Sanders helped the doomed, progressive 2014 gubernatorial campaign of Chuck Hassebrook, a Democrat given no chance to beat Ameritrade dynast Pete Ricketts. "She is strong and makes her own path," said Jane Fleming Kleeb, a leading activist against the Keystone XL pipeline. "Omaha has a big black population, and she was there, working at community forums, working on education issues and economic justice. She also ensured Chuck didn't back down from No KXL. I've seen a lot of progressives go to work for candidates, who then become Republican-lite. And that didn't happen. That's what I'm most proud of watching her do."

Symone Sanders got into the Bernie Sanders campaign the same way: Refusing to paper over the candidate's issues. She was one of the activists Sanders sought out after Netroots as he analyzed why the Netroots forum had gone so awry. In a weekend interview with Buzzfeed's Evan McMorris-Santoro, Symone Sanders said she told the candidate that he had to make a contemporary pitch, and "not just, ‘Oh, I fought for civil rights and I protested and I sat at the lunch counters.’"

He offered her a job after one hour-long conversation. The importance of her role was felt immediately, at her first rally appearances in Seattle and Portland. At both rallies, Symone Sanders got considerable onstage time to walk the crowd through the Bernie Sanders criminal justice pitch. In Portland, another speaker accidentally introduced the candidate -- Symone Sanders took back the mic, because her speech was meant to precede his. Just that morning, a "racial justice" page on BernieSanders.com had finally gone live.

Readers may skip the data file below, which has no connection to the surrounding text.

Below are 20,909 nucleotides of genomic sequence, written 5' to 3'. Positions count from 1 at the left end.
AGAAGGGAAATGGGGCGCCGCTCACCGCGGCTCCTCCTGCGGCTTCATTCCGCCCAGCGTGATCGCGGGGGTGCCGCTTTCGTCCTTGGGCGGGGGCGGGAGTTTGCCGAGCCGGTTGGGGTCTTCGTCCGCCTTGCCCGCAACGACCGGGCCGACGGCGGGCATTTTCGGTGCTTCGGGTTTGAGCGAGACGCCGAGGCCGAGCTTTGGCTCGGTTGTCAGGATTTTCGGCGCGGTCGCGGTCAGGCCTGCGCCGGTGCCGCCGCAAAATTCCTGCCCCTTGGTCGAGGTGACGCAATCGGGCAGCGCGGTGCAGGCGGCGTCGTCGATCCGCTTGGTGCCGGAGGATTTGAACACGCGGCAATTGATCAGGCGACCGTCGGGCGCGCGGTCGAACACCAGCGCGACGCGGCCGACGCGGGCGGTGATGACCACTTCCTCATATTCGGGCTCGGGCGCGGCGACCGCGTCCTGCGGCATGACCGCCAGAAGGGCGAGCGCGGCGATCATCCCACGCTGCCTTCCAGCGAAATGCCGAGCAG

"A year ago today, Officer Darren Wilson shot and killed Michael Brown and left his body lying in the street for four and a half hours," she said in Portland. "Following Michael Brown’s death, protesters and activists took to the streets of Ferguson, Missouri, and they stayed in the streets for 365 days, galvanizing young people to do the same. A year ago today, young people in America today were galvanized to say that these killings must end."

She read the names of black people killed in encounters with police officers -- then came then turn. "It is important that we say Black Lives Matter, but it is also important that we have people in political offices who will turn those words into action," she said. Racial justice meant not just sitting at the same table as power, but "owning the establishment," as Martin Luther King had said. Quotes that could set off protesters when Bernie Sanders used them were pure applause lines when coming out of the mouth of Symone Sanders.

"When you look into your hearts, deep into your hearts, you know which candidate for president will shut down the private prison industry, mandatory minimums, the death penalty," said Symone Sanders. "You know which candidate will have alternatives to incarceration for nonviolent offenders, and which candidate will really use his justice department to protect black lives."

She closed with a call for "multi-racial political revolution." Only then did the crowd hear from Bernie Sanders, candidate for president.